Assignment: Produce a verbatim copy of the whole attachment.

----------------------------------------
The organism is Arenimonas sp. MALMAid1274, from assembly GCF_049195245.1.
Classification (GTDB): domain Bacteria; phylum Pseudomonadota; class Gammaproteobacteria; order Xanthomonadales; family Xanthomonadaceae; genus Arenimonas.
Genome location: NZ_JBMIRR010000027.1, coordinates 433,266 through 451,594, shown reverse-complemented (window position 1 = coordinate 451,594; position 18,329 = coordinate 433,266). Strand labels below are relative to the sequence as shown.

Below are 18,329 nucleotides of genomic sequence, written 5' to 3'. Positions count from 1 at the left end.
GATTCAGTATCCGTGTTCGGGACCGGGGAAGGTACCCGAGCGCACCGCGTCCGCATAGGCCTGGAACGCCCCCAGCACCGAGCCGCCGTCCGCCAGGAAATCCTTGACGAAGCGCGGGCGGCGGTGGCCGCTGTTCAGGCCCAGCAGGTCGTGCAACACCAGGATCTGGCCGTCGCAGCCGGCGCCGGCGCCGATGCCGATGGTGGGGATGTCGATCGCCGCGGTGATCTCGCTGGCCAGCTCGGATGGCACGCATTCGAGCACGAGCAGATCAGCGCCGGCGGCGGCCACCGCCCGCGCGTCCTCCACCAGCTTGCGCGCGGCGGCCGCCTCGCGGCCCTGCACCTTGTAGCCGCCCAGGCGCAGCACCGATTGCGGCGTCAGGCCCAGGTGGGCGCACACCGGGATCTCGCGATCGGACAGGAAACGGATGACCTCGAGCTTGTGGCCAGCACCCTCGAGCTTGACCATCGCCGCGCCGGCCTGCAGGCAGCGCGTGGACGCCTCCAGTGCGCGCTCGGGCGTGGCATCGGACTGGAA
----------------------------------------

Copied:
The organism is Arenimonas sp. MALMAid1274, from assembly GCF_049195245.1.
Classification (GTDB): domain Bacteria; phylum Pseudomonadota; class Gammaproteobacteria; order Xanthomonadales; family Xanthomonadaceae; genus Arenimonas.
Genome location: NZ_JBMIRR010000027.1, coordinates 433,266 through 451,594, shown reverse-complemented (window position 1 = coordinate 451,594; position 18,329 = coordinate 433,266). Strand labels below are relative to the sequence as shown.

Below are 18,329 nucleotides of genomic sequence, written 5' to 3'. Positions count from 1 at the left end.
GATTCAGTATCCGTGTTCGGGACCGGGGAAGGTACCCGAGCGCACCGCGTCCGCATAGGCCTGGAACGCCCCCAGCACCGAGCCGCCGTCCGCCAGGAAATCCTTGACGAAGCGCGGGCGGCGGTGGCCGCTGTTCAGGCCCAGCAGGTCGTGCAACACCAGGATCTGGCCGTCGCAGCCGGCGCCGGCGCCGATGCCGATGGTGGGGATGTCGATCGCCGCGGTGATCTCGCTGGCCAGCTCGGATGGCACGCATTCGAGCACGAGCAGATCAGCGCCGGCGGCGGCCACCGCCCGCGCGTCCTCCACCAGCTTGCGCGCGGCGGCCGCCTCGCGGCCCTGCACCTTGTAGCCGCCCAGGCGCAGCACCGATTGCGGCGTCAGGCCCAGGTGGGCGCACACCGGGATCTCGCGATCGGACAGGAAACGGATGACCTCGAGCTTGTGGCCAGCACCCTCGAGCTTGACCATCGCCGCGCCGGCCTGCAGGCAGCGCGTGGACGCCTCCAGTGCGCGCTCGGGCGTGGCATCGGACTGGAA